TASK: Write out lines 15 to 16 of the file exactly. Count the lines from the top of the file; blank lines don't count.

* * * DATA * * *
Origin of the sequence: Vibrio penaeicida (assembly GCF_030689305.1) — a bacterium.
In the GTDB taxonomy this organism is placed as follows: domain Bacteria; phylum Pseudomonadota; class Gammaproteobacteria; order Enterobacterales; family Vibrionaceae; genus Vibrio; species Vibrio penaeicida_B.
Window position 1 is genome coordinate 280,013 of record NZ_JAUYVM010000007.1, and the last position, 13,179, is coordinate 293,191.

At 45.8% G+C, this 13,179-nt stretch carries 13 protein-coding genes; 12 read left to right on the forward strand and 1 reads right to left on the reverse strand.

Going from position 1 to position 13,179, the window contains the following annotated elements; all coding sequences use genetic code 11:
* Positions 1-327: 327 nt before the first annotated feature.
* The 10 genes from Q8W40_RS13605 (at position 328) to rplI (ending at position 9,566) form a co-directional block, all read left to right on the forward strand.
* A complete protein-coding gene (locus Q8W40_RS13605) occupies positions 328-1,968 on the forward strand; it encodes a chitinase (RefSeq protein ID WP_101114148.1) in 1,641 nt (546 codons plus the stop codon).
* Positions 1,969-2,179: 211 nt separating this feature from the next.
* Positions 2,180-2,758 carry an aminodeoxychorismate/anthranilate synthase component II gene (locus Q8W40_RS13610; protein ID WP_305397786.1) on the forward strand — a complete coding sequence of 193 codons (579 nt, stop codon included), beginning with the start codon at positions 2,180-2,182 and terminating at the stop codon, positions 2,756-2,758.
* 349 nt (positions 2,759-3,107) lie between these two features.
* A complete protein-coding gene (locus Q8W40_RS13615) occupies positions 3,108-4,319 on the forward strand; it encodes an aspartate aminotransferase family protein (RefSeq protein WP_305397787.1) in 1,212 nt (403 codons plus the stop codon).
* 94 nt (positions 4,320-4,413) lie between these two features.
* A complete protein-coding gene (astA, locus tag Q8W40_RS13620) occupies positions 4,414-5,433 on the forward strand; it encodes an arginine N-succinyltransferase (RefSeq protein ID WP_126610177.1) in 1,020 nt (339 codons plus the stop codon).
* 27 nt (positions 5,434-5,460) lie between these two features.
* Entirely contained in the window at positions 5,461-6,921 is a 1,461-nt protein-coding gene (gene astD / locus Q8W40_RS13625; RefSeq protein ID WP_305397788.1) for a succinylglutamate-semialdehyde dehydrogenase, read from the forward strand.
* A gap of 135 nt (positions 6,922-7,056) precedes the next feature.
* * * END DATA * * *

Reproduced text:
* 27 nt (positions 5,434-5,460) lie between these two features.
* Entirely contained in the window at positions 5,461-6,921 is a 1,461-nt protein-coding gene (gene astD / locus Q8W40_RS13625; RefSeq protein ID WP_305397788.1) for a succinylglutamate-semialdehyde dehydrogenase, read from the forward strand.